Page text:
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Dead [Women] Poets Society Blog

Golden Shovel for My People by Bridget Minamore, after Margaret Walker

Updated: Jul 12, 2021

Golden Shovel for My People

by Bridget Minamore

after Margaret Walker

This is where it started: I have been searching for

a new way of living breathing thriving but my

body has begun to fill with broken people /

The sounds they make feel infinite / Everywhere

I look—in each of my dark corners—I see singing /

I see masses marching searching hunting for their

new world, the home they knew each so-called slave

should would could be entitled to / And their solemn songs

are choking me / I have repeatedly

asked begged demanded this noise stop but their

mouths are taped open, their hands frozen—some dirges

need conducting; are too cold to let go of easily—and

I have been sitting inside myself with their

music bobbing like bad boats / Their ditties

on green repeat / Do I feel envy? At the assurance and

acceptance only the long-dead feel? / Music is licking my ears, their

knowledge knows nothing but the blues

but that is all they need / Meanwhile I know whites and

we all know that’s the problem / These songs last jubilees

and it’s obvious I can’t keep praying

for silence for an indefinite period of time / Their

music is a reminder to stay angry / My prayers

cannot hear themselves amongst the nightly

cacophony of my ancestors / My body wants to

be empty but it is full of black shards, it is an

example of yet another known unknown /

I wonder if the long-gone who haunt me think I am a god /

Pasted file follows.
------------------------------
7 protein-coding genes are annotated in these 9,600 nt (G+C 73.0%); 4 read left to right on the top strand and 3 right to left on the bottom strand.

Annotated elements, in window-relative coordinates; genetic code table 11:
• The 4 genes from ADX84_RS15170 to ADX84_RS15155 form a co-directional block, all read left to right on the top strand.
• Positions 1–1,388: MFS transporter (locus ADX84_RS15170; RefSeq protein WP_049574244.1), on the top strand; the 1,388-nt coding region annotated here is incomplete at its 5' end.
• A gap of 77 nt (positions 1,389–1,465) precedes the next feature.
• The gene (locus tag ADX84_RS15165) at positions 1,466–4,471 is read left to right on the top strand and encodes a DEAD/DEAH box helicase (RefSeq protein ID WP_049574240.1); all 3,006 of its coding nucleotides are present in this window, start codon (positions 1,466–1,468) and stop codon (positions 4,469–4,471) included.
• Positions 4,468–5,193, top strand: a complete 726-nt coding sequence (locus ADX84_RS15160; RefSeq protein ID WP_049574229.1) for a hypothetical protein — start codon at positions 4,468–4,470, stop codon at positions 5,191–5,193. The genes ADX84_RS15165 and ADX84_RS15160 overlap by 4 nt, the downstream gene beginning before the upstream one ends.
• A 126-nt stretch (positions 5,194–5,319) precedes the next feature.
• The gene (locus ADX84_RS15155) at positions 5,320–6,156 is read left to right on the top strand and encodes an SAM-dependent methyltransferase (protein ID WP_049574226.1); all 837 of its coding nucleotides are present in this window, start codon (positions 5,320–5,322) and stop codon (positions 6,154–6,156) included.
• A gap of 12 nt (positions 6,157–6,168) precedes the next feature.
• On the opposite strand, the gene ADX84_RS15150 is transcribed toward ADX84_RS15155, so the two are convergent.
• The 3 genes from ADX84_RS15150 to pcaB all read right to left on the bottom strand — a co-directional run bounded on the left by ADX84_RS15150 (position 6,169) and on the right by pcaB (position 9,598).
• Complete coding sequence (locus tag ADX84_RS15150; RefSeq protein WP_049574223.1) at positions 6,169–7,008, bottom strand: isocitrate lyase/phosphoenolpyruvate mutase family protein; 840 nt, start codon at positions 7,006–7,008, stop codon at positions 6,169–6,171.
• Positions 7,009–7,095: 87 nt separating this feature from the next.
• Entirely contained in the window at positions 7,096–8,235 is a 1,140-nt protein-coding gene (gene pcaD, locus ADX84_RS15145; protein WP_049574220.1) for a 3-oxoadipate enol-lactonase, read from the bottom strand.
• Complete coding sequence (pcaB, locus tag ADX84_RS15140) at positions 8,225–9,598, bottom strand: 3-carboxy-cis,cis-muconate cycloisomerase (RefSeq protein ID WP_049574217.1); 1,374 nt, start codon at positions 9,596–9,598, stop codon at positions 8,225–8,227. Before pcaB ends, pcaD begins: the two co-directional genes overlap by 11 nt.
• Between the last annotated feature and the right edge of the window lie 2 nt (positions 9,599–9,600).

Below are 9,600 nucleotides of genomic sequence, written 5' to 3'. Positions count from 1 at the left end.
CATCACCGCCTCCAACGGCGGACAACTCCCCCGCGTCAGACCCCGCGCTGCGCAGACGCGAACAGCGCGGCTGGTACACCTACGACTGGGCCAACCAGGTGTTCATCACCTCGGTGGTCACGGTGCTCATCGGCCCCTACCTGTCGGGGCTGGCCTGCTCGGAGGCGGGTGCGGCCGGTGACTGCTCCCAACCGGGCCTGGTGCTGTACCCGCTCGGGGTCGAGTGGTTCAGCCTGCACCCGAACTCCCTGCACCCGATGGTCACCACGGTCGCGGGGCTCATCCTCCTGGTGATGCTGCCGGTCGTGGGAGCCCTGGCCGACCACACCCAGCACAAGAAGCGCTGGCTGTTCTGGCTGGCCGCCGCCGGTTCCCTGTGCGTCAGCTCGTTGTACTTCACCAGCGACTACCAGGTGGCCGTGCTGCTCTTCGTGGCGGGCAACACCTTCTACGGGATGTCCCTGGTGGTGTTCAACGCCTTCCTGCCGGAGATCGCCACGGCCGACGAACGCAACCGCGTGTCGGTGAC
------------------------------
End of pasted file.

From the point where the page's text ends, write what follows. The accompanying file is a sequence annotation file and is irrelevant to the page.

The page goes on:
I should kneel at my own altar but I tried bending

and lost my balance and now I can’t stand up / Their

racket might be exhausting but when they sing my knees

refuse to knock / This is how it ends: I humbly

request an audience with my own black body/ I want to

search for new ways to live amongst the noise / I am an

item of measurement I cannot understand / My people are unseen /

They are inside me / The music scares holds hurts / You / Give me power

Margaret Walker was born in Birmingham, Alabama in 1915, and died in 1998. The daughter of a Methodist preacher, she moved to Chicago after college, where she became a member of South Side Writers Group alongside the likes of Richard Wright and Anna Bontemps. She was the first black woman in the United States to win a national writing prize, for her debut poetry collection For My People in 1942, which sits alongside her academic work, her three albums of poetry, and her novel Jubilee, which is based on the life of her enslaved great-grandmother. 

The first of Walker’s poems I discovered was 'For My People' (the title poem of her first collection), which is perhaps her most famous; I use the first stanza of 'For My People' for the golden shovel I have written in response to her work. The poem means a lot to me—it seems to bounce between ballad and lyric, wry acknowledgement of the past alongside rousing call-to-arms for the present and future. She also utilises the listing of things in a way I found revolutionary in its simplicity when I first read it—why say one word when you can say 3 that mean similar but not the same thing? The more is more approach really stuck with me.

Most important of all, I feel Margaret Walker writes to and for a Black audience. There’s something about how she uses lyric and ballad, and how her writing is rooted in place (the American South) that has spoken to me, and continues to speak to me whenever I read her work.

This creative response was commissioned as part of Bridget Minamore's resurrection of Margaret Walker, for a séance on the Dead [Women] Poets Society national tour in 2019/20. This séance would have happened on 20 July 2020 at The Poetry Café, but was postponed due to the coronavirus pandemic. Read Nina Mingya Powles's zine for Theresa Hak Kyung Cha here. Book to join the rescheduled séance online on 20 July 2021 here, and find out about future events by signing up to our free and fun mailing list.

This project is supported by Arts Council England. Illustrations by Lily Arnold.


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